According to the team in Berlin, your gut microbiome controls your immune system’s fitness.
It exerts this control by bringing the immune system to a state of readiness in order to speed up its response to pathogens.
Without a healthy microbiome, your cDCs effectively lack the fuel needed to respond to pathogens of any kind.
Luckily, getting gut healthy can be both natural and easy to do.
Here are a few things you can do to boost your gut health:
#1 — Eat fermented foods
Studies have shown that eating fermented foods such as kimchi and yogurt can help beneficially modulate the population of bacteria in your gut and enhance the health of your microbiome. Other fermented food and drinks to consider include:
Of the list above, beets are my favorite. Though I personally like them, I know a lot of people can’t get over the “earthy” taste.
Besides the polarizing flavor of beets, another drawback is the sugar content. In concentrated form, beets’ sugar content virtually outweighs their nutritional benefits.
That’s where fermentation comes in. Fermenting is the process of allowing the naturally present bacteria in food to start consuming or digesting the food, creating a new, slightly altered version that’s full of gut-healthy probiotics.
#2 — Focus on fiber and probiotics
Those fermented foods are so good for you because of the potent amount of probiotics they provide. This means that taking a probiotic supplement could provide big benefits as well.
#3 — Add in prebiotics
Prebiotics are compounds that encourage the growth of beneficial bacteria in your gut. Great sources of prebiotics include:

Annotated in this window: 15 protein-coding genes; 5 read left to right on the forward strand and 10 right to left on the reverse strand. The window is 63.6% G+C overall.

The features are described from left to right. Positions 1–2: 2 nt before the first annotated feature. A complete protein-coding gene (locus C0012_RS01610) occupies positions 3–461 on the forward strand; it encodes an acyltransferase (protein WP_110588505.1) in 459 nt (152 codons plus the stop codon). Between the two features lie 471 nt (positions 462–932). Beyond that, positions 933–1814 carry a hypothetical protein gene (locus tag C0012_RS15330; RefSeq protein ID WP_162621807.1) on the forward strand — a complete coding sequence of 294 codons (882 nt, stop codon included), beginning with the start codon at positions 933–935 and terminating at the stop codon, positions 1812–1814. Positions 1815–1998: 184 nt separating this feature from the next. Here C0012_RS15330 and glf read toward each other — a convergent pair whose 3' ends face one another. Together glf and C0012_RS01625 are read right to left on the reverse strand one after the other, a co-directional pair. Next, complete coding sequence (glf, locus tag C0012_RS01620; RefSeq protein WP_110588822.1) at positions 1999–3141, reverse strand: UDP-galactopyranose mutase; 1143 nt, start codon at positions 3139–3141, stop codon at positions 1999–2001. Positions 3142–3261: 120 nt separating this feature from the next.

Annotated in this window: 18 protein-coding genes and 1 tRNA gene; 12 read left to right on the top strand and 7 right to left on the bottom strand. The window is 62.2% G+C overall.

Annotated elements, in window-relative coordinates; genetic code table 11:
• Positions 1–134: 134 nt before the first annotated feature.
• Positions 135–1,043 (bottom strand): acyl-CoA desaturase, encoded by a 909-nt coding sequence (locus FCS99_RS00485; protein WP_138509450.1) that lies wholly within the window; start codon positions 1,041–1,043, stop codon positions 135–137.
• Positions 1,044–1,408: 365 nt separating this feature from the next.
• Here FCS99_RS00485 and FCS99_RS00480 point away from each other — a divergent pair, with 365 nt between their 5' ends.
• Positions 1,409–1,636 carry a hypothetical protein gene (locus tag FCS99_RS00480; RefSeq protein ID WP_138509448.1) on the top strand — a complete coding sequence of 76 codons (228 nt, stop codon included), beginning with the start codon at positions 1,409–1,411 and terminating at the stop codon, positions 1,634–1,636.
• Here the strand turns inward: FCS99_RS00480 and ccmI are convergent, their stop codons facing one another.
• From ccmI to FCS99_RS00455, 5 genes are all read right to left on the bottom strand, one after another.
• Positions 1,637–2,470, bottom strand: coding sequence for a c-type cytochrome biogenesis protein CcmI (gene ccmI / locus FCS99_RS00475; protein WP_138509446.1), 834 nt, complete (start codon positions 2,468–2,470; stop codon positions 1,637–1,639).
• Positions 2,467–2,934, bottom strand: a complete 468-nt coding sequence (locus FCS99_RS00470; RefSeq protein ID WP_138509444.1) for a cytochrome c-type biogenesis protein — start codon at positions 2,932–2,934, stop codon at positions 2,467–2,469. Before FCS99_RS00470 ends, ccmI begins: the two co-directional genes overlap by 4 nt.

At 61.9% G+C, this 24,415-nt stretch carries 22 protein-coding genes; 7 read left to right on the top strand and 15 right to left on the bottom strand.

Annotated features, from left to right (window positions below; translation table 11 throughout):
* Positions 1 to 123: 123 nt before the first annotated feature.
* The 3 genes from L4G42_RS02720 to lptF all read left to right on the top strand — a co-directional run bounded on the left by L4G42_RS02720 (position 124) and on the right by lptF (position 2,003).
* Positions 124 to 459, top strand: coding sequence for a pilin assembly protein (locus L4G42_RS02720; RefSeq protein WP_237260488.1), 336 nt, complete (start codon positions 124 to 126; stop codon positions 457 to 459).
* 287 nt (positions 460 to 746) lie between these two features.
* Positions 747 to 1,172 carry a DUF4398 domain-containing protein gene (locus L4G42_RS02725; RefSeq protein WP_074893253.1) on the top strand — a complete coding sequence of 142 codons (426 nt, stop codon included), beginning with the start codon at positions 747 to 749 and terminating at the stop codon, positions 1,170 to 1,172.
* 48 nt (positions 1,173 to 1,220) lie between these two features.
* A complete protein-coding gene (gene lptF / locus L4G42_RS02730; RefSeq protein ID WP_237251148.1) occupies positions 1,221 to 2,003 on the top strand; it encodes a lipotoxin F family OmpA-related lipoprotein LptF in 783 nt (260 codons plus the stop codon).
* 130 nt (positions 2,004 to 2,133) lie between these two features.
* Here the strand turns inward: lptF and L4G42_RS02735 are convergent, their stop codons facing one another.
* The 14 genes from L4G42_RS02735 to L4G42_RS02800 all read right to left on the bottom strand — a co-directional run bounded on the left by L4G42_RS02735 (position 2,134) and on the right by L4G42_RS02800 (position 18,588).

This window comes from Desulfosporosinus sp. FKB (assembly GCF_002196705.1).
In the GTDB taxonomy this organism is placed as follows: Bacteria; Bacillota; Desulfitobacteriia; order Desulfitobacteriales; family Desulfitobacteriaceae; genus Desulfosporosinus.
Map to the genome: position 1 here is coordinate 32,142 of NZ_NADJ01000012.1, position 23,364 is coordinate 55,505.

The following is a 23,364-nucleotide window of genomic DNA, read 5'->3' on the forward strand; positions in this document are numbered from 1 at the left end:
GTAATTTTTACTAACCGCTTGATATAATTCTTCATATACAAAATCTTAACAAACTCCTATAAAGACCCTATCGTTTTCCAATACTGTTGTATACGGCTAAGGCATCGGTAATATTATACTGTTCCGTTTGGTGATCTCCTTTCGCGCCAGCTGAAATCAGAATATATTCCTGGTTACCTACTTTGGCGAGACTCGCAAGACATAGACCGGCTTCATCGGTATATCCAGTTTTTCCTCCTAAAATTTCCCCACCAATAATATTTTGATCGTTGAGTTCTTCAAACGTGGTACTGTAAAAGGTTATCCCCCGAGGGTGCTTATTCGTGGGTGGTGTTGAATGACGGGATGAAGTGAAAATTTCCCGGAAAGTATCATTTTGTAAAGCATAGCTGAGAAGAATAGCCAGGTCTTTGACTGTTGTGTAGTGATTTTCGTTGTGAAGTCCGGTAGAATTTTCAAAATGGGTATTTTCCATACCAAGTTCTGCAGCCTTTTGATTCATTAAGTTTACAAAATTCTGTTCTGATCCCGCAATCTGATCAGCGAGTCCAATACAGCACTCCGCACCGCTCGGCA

• Jerusalem artichokes
#4 — Soak up the sun
When you step outside into the sunlight, your body begins the process of making vitamin D.
This essential vitamin helps support your immune system, helping your body fight illness. It helps quell inflammation throughout the body, supports strong muscles, healthy bones and teeth and can even help boost mood and energy… and that’s just the start.
But getting the ideal amount of vitamin D can be difficult. It’s not found in many foods. You can find it in salmon, egg yolk and beef liver plus foods that are fortified with vitamin D like milk and orange juice.
And for many people — especially those who live in the northern hemisphere — it’s impossible to get enough sun to make it naturally. In addition, people of color and older folks can’t effectively absorb and process the sun they do get.
Even those who live in sunny climates can’t spend enough unprotected time in the sun for fear of sunburn to optimize their body’s own vitamin D levels.
That is why vitamin D deficiency is an epidemic. It’s important to supplement to bring your levels up.
Remember, gut health is immune health. And immune health is the key to getting back to life as we knew it.
Starting today, give yourself a swift kick in the gut… so your team’s kicker can get that extra point… all season long!